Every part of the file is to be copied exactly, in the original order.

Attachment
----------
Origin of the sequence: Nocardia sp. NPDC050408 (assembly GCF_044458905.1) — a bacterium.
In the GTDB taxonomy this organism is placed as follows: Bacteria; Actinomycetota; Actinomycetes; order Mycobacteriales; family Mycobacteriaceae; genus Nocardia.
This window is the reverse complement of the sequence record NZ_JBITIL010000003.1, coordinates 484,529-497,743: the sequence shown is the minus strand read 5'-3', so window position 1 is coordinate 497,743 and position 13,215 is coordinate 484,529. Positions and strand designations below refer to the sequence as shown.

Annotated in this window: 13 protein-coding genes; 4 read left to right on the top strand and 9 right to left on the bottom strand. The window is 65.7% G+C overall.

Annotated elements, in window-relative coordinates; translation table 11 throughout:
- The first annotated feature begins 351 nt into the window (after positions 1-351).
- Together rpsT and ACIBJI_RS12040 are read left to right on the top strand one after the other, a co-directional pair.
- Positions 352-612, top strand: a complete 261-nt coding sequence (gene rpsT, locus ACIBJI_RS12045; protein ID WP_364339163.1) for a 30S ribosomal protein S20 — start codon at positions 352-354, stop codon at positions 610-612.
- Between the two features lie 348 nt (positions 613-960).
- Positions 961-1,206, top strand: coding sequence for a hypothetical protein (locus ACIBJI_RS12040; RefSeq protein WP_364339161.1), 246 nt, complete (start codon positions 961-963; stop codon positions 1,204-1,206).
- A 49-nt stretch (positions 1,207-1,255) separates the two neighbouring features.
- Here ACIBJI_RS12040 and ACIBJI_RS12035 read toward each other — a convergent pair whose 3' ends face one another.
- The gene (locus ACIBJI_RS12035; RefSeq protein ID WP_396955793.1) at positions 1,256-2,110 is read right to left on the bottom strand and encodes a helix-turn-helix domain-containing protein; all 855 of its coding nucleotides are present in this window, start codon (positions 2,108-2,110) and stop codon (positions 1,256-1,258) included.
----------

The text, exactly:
Origin of the sequence: Nocardia sp. NPDC050408 (assembly GCF_044458905.1) — a bacterium.
In the GTDB taxonomy this organism is placed as follows: Bacteria; Actinomycetota; Actinomycetes; order Mycobacteriales; family Mycobacteriaceae; genus Nocardia.
This window is the reverse complement of the sequence record NZ_JBITIL010000003.1, coordinates 484,529-497,743: the sequence shown is the minus strand read 5'-3', so window position 1 is coordinate 497,743 and position 13,215 is coordinate 484,529. Positions and strand designations below refer to the sequence as shown.

Annotated in this window: 13 protein-coding genes; 4 read left to right on the top strand and 9 right to left on the bottom strand. The window is 65.7% G+C overall.

Annotated elements, in window-relative coordinates; translation table 11 throughout:
- The first annotated feature begins 351 nt into the window (after positions 1-351).
- Together rpsT and ACIBJI_RS12040 are read left to right on the top strand one after the other, a co-directional pair.
- Positions 352-612, top strand: a complete 261-nt coding sequence (gene rpsT, locus ACIBJI_RS12045; protein ID WP_364339163.1) for a 30S ribosomal protein S20 — start codon at positions 352-354, stop codon at positions 610-612.
- Between the two features lie 348 nt (positions 613-960).
- Positions 961-1,206, top strand: coding sequence for a hypothetical protein (locus ACIBJI_RS12040; RefSeq protein WP_364339161.1), 246 nt, complete (start codon positions 961-963; stop codon positions 1,204-1,206).
- A 49-nt stretch (positions 1,207-1,255) separates the two neighbouring features.
- Here ACIBJI_RS12040 and ACIBJI_RS12035 read toward each other — a convergent pair whose 3' ends face one another.
- The gene (locus ACIBJI_RS12035; RefSeq protein ID WP_396955793.1) at positions 1,256-2,110 is read right to left on the bottom strand and encodes a helix-turn-helix domain-containing protein; all 855 of its coding nucleotides are present in this window, start codon (positions 2,108-2,110) and stop codon (positions 1,256-1,258) included.